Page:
Letters From Prison 2006 #5- “Get a Job”

“Get a Job”
by Steve Clemens, FPC Duluth. April 24, 2006

Occasionally, while vigiling for peace at the Lake Street/Marshall Ave bridge between St. Paul and Minneapolis or at the headquarters of Alliant TechSystems in Edina, makers of cluster bombs, land mines, depleted uranium
munitions and other weapons of mass indiscriminate destruction, someone will drive by and yell "Get a job!" The assumption is one that "working for peace" is not a "productive endeavor." Peacemaking should only be a
secondary activity because it doesn't help boost the GNP, provide more consumables, or produce a paycheck.

Some of my friends have found a good middle ground: they work for nonprofits building homes for needy families, provide social services for immigrants, teach peace studies or conflict resolution, help children with increasing communication skills... All of these "jobs" bring in income (often lower than typical "market economy" jobs) and simultaneously make our world a better place.

I took a less conventional path to "get a job"--federal prison. But now I'm "gainfully employed" at a whopping 12 cents an hour. I have both great "job security" (these prisons can't afford to "outsource" my job) and good
co-workers. Most of my fellow inmates have been friendly, helpful, and generous. There are always the exceptions to this, like in any work place.

The biggest downside is 'the boss.' While some prison guards and other 'staff members' try to maintain their humanity, the caging of humans, coupled with legalized slavery is bound to take a toll on the oppressor as
well as the oppressed. (I say legalized slavery because the 13th Amendment, which prohibited slavery in the U.S. made one exception: local, state and federal prisons).

I have been assigned to the 'dish pit' in the Food Service at FPC Duluth. All meals are served through a food line on stainless steel trays divided into 6 compartments. We have plastic 'silverware,' plastic drinking
'glasses' (for both hot and cold beverages), and plastic bowls. Inmates are encouraged to eat quickly, as there are seats at tables in the food service for only about 250, with a prison population of 902. When finished eating, you take your tray to a window-opening into the dish pit. Glasses are placed in a rack, silverware is tossed in a separate tray, and the stainless food tray, with any paper or food left on it, is dumped into a trough with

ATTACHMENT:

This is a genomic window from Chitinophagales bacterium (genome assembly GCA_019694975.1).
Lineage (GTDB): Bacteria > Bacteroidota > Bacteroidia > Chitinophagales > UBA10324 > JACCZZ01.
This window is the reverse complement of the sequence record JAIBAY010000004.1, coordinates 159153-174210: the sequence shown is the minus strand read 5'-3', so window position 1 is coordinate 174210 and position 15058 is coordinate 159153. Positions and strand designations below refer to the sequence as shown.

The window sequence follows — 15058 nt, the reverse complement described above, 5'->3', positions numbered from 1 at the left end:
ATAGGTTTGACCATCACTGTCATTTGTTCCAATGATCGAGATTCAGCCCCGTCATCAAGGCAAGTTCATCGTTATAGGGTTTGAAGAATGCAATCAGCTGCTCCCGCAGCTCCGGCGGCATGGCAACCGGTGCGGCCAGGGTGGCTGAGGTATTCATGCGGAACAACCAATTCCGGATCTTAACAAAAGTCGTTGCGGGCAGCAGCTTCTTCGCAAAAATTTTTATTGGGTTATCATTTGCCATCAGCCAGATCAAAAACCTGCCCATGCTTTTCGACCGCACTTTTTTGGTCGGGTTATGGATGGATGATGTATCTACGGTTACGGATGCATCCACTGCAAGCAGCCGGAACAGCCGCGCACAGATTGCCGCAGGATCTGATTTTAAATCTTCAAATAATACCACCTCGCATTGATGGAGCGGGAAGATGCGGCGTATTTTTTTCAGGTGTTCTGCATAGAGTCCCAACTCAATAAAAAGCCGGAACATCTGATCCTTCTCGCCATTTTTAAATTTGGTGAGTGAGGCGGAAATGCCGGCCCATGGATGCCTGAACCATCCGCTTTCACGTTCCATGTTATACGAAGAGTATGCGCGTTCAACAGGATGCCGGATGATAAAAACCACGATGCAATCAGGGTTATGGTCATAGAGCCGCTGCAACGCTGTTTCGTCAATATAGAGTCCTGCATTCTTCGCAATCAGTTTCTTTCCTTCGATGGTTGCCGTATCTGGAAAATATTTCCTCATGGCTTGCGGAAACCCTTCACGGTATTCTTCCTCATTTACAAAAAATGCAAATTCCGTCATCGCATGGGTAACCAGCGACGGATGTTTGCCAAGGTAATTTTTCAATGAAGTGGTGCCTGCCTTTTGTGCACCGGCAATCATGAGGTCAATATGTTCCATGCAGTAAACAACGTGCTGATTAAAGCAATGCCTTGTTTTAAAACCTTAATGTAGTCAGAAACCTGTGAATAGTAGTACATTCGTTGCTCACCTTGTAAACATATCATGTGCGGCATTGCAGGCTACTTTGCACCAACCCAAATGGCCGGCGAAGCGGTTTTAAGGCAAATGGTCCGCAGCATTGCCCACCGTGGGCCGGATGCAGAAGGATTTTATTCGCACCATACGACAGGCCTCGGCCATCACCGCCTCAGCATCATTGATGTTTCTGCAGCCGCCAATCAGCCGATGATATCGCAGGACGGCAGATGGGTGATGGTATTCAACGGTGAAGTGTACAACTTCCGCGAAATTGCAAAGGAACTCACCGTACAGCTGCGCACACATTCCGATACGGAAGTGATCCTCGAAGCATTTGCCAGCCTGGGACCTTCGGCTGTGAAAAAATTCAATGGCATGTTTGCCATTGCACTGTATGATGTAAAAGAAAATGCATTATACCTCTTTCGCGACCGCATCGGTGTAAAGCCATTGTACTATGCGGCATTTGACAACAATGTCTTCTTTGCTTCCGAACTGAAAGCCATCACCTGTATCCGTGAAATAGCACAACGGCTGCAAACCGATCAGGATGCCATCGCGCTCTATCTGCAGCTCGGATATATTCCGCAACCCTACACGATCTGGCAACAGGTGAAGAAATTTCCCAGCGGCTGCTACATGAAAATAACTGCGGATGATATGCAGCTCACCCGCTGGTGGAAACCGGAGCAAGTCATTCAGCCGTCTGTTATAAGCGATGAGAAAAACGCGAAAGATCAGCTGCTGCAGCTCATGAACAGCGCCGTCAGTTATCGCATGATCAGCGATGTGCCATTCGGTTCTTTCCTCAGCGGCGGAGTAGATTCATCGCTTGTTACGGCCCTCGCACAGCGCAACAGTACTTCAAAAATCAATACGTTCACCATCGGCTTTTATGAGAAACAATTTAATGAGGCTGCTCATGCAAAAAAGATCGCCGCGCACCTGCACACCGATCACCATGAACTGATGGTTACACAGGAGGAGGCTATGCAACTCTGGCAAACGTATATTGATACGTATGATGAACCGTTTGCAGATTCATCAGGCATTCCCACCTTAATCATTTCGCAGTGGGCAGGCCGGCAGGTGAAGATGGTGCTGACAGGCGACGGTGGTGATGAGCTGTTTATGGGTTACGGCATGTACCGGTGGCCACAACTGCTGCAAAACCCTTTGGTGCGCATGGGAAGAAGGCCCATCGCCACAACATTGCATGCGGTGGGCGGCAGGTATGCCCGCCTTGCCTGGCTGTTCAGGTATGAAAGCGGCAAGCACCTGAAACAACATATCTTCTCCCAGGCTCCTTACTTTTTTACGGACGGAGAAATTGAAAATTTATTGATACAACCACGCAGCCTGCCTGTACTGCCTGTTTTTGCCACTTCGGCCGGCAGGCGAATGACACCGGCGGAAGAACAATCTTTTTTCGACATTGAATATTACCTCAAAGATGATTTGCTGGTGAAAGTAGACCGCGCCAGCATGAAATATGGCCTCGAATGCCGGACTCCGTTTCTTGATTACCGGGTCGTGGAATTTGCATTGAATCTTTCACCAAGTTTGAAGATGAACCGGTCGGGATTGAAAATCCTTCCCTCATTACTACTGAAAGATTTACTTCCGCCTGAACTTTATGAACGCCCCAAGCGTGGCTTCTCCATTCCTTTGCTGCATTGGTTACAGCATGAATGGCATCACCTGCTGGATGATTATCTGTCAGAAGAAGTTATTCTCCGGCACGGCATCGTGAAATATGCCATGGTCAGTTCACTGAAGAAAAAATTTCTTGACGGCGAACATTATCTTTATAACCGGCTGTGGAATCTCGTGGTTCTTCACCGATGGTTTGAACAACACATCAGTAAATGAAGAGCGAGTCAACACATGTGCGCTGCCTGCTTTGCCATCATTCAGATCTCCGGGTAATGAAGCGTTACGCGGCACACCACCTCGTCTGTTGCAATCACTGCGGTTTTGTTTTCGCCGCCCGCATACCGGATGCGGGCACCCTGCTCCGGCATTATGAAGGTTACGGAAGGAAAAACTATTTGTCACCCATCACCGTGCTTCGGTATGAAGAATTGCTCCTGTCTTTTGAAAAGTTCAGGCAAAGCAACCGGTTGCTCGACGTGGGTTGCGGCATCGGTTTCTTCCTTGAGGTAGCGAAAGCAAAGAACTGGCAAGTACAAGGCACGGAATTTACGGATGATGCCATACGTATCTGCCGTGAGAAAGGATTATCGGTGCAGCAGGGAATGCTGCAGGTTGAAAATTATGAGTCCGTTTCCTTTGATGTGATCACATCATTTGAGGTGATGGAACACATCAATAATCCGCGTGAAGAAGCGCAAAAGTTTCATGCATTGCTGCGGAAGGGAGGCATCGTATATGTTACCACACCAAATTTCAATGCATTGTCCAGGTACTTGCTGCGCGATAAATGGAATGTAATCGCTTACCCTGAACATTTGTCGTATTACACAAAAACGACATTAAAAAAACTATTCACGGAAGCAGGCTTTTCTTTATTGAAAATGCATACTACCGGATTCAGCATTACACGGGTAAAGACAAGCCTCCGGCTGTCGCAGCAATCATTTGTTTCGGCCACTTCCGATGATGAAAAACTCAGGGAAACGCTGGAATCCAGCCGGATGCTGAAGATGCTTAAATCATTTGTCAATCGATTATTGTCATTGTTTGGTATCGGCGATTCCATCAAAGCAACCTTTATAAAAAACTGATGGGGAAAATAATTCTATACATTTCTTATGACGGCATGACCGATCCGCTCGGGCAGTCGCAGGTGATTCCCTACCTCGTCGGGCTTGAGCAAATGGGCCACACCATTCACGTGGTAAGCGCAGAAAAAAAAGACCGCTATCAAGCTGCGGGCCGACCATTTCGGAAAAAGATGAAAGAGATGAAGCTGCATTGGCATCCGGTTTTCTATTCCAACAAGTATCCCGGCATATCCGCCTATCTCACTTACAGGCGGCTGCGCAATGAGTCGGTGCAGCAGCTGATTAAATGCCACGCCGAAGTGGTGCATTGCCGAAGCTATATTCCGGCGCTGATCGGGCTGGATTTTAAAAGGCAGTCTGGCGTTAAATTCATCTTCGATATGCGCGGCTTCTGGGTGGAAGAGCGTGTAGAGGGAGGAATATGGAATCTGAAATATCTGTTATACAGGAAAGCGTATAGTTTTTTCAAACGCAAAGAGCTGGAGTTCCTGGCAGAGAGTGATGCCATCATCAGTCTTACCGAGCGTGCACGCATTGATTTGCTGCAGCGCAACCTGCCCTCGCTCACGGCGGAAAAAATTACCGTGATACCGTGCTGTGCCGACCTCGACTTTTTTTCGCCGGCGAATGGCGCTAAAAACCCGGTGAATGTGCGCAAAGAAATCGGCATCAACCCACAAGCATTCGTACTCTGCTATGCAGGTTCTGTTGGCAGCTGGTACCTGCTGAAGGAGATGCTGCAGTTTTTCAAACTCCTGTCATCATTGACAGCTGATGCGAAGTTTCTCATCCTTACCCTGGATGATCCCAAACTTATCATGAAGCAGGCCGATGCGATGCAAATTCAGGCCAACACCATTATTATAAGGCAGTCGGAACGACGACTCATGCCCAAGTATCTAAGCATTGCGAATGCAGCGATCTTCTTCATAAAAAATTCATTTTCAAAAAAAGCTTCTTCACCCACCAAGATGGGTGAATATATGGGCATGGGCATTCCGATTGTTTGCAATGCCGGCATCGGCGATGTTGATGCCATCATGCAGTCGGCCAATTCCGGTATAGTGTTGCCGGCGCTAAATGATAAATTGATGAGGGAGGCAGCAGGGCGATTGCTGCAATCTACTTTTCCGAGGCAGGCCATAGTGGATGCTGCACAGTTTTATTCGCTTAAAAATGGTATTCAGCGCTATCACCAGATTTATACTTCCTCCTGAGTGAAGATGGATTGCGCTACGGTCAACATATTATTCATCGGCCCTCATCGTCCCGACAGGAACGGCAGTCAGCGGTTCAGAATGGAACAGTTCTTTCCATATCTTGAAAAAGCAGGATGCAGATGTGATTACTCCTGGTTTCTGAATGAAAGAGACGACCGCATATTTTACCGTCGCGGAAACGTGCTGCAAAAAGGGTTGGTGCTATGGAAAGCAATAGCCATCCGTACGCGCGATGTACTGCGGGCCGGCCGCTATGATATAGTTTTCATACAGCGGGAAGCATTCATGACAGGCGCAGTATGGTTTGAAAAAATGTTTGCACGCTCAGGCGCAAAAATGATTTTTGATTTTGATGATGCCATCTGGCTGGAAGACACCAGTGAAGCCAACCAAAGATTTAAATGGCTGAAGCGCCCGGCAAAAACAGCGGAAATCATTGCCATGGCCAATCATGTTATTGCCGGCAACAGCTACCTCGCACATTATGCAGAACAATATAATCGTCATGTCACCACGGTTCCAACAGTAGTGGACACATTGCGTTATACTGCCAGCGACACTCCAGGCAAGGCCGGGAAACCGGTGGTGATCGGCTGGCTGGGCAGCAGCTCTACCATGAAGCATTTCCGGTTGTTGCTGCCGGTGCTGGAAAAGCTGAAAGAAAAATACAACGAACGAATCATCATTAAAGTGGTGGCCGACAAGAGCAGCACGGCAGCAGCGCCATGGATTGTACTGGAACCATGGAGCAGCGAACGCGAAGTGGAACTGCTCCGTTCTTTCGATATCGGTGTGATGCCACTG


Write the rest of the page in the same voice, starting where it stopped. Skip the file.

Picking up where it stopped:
running water, to carry the debris away to a machine that pulverizes it for disposal. The now empty, soiled trays are racked in plastic racks designed for our Hobart dish washer. At the next station, an inmate hoses off the
soiled trays to remove as much remaining debris as possible. Then the rack is pushed into the automatic dish washer. Other racks of glasses, silverware, and other kitchen utensils follow. We also washed the plastic
compartments that are used to send food to those inmates locked in the SHU--the hole.

We re-supply the serving line with glasses and silverware as needed. Clean serving trays and bowls are brought to the serving line as well. The work area is cleaned up and sanitized when we finish all the dishes for the meal.
The officer on duty allows us to brink a book to read during the 'down time' between breakfast and lunch following the count at approximately 7:30 am. Food service inmates in the morning can eat their breakfast at the beginning of the shift and we can eat lunch before the other inmates start to arrive at 10:45 for lunch. After the noon count is completed, usually by 12:30, my shift is free to go. Because we have so many inmates here, there is a completely different pm shift for the dish pit.

Working helps pass the time 'inside' for some inmates who don't wish to spend their time reading, writing, or exercising. Working side-by-side with other convicts helps one get a sense of the others as well. Working for
peace inside the federal prison means learning more about what Dorothy Day has called "this filthy, rotten system" and getting the word out to pressure our political leaders to find better, more humane ways to deal with those our society has chosen to "punish."

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